As attempts to harness the potential of networks and channels increase, it’s worth considering what your own organisational mindset is around social. Are you heading towards risk or return?

Case Study: the ABC’s Social Media Self-Defence Training Course

Rod McGuinness understands first-hand the pressures of working in the shadows of social media abuse. Over the past six-and-a-half years, Rod has worked closely with presenters and producers to manage the real and unavoidable presence of cyberbullying as ABC Radio’s Social Media Lead. But while acknowledging trolling is sadly a part of broadcast life, several years ago Rod decided to introduce a program to help relevant ABC staff manage its threat and impact on their wellbeing.

The ABC’s Social Media Self-Defence Training Course is one of the few corporate responses to roll its sleeves up and focus on management, empowerment and practical guidance for staff, rather than policy measures designed to protect corporate reputation.

“Whilst the benefits of being active on social media are great, there are also serious implications on many platforms where ABC staff receive threatening messages, cyberhate and violent or explicit content in the form of images and/or texts. We have a duty of care to support our staff that experience this in the workplace and it is from that starting point that we developed a Social Media Self-Defence Training Course.

“It identifies types of abusive and threatening behaviour, legal implications and the ongoing management and self-care of all staff working online. It has been going for more than three years now, it is evolving as the platforms and users do, and it’s something I’m very proud of as part of my role at the ABC,” Mr McGuinness said.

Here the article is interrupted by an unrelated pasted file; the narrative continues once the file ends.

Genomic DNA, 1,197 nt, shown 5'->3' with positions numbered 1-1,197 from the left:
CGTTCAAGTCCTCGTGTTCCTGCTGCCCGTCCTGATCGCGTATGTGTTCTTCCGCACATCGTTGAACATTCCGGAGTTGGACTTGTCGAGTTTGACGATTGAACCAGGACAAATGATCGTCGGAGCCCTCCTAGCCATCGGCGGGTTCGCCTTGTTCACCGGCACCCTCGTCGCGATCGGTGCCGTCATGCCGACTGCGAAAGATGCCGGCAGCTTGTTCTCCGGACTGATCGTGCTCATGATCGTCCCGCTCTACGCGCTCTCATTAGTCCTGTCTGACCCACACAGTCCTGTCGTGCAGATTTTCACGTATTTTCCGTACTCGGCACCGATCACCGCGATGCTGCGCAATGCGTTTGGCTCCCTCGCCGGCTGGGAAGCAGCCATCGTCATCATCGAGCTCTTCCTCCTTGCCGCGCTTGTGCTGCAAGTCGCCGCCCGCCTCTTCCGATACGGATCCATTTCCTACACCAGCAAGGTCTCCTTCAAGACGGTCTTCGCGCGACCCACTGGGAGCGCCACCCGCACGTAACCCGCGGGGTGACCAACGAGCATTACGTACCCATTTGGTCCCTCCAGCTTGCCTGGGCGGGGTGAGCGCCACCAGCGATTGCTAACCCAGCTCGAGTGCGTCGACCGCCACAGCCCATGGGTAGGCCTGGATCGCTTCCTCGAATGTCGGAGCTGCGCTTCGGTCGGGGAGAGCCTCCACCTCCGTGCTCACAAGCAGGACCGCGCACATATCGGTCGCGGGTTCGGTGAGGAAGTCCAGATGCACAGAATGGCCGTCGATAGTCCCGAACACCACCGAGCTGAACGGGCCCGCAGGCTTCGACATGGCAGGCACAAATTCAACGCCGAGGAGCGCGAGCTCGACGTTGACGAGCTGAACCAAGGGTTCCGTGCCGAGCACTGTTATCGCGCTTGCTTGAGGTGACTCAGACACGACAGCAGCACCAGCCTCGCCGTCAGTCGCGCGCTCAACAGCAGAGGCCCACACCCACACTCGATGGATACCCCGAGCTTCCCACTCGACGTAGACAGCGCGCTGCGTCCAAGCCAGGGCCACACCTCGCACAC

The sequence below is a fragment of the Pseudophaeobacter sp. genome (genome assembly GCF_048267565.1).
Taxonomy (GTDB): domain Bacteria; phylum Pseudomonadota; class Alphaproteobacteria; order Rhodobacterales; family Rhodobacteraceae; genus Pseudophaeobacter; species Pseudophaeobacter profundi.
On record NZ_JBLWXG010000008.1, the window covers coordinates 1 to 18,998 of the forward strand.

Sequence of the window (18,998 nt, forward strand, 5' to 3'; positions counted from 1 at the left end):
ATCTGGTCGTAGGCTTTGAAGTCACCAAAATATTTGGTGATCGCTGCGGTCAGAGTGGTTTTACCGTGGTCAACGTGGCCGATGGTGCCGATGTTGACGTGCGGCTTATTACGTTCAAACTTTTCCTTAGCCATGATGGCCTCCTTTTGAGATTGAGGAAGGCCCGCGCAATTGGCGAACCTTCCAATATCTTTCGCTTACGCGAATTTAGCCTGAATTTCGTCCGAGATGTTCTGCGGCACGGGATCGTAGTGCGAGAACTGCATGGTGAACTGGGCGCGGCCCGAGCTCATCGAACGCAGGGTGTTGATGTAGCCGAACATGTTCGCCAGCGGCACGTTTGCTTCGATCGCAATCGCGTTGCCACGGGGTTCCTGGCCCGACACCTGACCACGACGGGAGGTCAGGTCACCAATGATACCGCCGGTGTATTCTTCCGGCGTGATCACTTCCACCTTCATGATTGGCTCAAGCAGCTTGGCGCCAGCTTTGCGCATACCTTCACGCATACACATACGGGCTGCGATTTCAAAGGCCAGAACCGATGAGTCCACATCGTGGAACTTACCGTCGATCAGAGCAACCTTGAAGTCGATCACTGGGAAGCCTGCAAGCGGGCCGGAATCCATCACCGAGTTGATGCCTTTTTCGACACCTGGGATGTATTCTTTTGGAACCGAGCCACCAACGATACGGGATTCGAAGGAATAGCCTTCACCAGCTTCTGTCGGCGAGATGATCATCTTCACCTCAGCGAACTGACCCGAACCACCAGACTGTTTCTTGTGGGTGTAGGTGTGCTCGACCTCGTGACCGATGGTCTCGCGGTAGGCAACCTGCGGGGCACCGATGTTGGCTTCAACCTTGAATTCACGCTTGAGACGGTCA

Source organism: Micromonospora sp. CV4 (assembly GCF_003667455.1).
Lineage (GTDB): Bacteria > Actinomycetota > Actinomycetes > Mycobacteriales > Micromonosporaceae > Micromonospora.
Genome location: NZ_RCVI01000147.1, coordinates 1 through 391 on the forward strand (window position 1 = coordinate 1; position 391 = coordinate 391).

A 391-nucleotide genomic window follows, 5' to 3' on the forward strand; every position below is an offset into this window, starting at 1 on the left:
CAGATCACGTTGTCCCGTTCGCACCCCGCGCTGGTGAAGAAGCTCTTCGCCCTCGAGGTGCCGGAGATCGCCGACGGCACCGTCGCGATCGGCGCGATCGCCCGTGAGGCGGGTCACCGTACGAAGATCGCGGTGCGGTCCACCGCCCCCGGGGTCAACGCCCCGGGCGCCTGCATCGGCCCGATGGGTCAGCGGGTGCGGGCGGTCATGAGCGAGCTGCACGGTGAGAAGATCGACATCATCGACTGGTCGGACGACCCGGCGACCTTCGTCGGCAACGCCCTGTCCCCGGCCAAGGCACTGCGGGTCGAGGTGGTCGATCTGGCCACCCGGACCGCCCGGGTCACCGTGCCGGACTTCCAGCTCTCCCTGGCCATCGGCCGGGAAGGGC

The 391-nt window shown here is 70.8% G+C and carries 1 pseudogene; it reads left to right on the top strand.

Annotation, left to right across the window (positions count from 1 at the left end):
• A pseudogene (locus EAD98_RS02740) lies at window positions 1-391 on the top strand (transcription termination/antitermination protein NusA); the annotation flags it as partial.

This article first appeared in HR Director Magazine on 19 July 2017.

Author: Roger Christie

Roger Christie is Founder and Managing Director of Propel. He understands the importance and value of a customer-centric approach to business, and has worked with a range of public and private sector organisations to help them leverage data, technology and operational change to deliver practical business solutions. Over the past decade, Roger has advised boards and executive teams across government departments and ASX top ten corporations, and understands the challenges facing organisations looking to excel and remain viable in an increasingly competitive, discerning marketplace. You can connect with Roger on LinkedIn and Twitter, and follow his thoughts on Medium.